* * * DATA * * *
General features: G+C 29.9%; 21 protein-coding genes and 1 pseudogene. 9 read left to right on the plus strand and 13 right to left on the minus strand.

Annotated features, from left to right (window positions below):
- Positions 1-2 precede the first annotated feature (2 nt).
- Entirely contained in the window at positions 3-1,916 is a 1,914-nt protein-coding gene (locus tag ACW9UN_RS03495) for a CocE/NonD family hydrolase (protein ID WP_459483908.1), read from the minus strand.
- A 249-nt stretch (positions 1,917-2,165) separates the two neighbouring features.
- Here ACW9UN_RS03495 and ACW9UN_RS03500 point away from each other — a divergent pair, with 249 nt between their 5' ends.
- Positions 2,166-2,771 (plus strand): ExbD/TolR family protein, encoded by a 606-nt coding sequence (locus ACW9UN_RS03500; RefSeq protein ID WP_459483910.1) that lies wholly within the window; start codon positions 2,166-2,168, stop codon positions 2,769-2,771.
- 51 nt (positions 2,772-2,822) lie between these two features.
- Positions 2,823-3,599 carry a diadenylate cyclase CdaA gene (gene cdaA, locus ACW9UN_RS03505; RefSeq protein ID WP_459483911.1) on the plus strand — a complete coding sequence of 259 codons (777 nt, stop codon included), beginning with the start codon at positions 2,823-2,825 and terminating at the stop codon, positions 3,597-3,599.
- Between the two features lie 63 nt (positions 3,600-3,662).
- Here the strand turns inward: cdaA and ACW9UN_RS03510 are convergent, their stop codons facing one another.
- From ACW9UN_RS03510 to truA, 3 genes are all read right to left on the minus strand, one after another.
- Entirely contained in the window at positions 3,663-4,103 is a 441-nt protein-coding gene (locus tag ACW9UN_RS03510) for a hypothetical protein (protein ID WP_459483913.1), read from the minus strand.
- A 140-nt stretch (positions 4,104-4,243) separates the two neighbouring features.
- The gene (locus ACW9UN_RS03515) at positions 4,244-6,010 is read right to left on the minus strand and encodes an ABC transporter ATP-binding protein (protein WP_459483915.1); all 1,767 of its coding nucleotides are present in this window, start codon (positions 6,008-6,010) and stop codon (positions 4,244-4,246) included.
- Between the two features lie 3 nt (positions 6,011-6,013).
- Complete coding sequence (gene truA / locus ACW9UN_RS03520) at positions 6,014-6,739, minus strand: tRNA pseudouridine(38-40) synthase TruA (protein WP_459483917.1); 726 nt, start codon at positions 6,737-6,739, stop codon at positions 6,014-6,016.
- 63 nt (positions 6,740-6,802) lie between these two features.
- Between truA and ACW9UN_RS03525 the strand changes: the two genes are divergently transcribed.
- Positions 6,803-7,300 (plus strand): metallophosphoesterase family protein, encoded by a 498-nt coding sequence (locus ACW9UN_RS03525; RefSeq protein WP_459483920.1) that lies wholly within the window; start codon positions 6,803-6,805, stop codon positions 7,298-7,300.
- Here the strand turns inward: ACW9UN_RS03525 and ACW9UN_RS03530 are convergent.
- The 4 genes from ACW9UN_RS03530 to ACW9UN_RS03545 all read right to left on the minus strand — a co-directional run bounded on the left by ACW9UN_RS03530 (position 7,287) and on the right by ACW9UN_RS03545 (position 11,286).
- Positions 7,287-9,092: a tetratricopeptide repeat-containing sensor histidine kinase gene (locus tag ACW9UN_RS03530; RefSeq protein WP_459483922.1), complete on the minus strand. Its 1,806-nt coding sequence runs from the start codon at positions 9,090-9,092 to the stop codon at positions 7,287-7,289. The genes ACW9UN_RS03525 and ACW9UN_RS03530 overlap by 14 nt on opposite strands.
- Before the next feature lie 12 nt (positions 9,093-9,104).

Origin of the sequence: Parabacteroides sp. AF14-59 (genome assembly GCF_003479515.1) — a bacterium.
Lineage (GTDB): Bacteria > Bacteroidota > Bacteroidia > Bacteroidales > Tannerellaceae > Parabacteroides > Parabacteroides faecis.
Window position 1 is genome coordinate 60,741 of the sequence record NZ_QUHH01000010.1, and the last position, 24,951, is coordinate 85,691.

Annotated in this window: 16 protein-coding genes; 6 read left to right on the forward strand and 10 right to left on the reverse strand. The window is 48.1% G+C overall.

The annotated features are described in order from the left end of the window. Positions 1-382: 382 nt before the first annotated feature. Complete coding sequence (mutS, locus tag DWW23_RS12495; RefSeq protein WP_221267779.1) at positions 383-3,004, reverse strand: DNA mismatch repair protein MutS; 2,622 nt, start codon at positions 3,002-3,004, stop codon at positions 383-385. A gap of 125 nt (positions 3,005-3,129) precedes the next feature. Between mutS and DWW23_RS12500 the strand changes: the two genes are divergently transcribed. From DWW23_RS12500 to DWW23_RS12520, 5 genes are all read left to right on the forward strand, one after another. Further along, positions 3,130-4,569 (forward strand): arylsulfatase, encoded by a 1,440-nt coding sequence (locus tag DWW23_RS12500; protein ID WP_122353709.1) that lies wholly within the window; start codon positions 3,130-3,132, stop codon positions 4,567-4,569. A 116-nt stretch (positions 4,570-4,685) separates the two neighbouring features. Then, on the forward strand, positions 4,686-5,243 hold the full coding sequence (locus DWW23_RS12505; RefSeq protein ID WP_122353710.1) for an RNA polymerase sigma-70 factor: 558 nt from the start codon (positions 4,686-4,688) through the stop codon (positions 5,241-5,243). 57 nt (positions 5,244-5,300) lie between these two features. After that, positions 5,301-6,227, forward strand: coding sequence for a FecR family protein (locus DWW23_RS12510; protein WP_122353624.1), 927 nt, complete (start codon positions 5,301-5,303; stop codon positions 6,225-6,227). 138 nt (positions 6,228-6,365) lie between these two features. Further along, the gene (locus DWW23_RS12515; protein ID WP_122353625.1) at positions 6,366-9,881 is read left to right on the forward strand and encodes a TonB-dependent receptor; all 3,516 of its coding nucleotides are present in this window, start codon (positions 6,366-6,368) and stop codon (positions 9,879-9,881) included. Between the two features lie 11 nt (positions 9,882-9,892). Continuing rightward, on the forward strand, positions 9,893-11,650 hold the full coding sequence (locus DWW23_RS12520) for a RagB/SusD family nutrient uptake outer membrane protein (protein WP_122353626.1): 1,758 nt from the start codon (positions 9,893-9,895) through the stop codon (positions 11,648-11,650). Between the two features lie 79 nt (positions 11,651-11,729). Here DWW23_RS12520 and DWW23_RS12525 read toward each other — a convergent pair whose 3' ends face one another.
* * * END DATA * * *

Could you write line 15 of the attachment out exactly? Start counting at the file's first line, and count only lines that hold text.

- The gene (locus ACW9UN_RS03515) at positions 4,244-6,010 is read right to left on the minus strand and encodes an ABC transporter ATP-binding protein (protein WP_459483915.1); all 1,767 of its coding nucleotides are present in this window, start codon (positions 6,008-6,010) and stop codon (positions 4,244-4,246) included.